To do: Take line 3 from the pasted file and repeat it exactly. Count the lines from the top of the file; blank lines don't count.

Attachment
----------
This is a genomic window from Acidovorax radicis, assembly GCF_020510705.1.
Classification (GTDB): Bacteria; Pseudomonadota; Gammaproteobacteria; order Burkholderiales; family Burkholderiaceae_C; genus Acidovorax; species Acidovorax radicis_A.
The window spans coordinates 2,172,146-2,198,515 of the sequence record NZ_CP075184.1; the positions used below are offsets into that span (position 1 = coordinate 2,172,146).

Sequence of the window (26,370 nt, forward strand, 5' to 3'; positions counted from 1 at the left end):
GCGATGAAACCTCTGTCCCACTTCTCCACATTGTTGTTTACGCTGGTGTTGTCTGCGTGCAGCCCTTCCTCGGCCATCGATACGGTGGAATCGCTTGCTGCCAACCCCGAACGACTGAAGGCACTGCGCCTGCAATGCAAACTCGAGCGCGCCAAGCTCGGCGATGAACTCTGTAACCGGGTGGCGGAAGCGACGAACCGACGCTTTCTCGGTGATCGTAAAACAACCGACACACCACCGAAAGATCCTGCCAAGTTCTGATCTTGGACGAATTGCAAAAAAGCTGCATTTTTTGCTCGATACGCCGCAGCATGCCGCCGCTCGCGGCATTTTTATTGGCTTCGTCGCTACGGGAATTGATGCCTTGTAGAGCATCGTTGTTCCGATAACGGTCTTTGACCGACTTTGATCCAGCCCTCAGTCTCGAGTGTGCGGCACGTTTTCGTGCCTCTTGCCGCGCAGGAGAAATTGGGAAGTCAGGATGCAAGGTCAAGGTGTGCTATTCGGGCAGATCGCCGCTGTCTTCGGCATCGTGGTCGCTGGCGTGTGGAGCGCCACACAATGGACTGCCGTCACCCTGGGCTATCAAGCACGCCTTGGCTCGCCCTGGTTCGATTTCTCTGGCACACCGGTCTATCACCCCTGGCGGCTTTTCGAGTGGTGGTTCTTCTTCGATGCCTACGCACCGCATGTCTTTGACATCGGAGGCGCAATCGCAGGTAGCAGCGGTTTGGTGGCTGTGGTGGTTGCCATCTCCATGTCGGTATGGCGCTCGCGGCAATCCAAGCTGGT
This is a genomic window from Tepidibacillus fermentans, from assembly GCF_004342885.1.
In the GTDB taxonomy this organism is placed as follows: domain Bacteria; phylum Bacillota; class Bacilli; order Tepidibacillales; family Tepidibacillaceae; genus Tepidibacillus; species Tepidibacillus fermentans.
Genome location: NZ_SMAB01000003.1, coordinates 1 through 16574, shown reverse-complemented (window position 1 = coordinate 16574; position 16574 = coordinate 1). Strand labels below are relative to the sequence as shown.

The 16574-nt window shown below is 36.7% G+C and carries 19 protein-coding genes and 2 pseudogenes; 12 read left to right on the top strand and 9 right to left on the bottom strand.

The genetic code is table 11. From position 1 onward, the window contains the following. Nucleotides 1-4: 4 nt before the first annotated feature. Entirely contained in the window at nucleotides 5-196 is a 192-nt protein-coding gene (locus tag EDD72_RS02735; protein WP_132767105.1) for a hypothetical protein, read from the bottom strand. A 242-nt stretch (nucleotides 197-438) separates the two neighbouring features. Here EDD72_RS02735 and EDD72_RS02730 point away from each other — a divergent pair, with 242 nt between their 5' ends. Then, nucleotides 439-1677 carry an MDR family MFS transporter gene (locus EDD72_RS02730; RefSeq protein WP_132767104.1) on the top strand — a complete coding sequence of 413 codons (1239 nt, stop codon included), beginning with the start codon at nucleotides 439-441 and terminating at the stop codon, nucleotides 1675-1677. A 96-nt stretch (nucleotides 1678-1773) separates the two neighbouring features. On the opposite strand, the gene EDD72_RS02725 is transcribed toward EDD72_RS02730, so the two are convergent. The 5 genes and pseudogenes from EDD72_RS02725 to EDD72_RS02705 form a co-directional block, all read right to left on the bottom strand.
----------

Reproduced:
The window spans coordinates 2,172,146-2,198,515 of the sequence record NZ_CP075184.1; the positions used below are offsets into that span (position 1 = coordinate 2,172,146).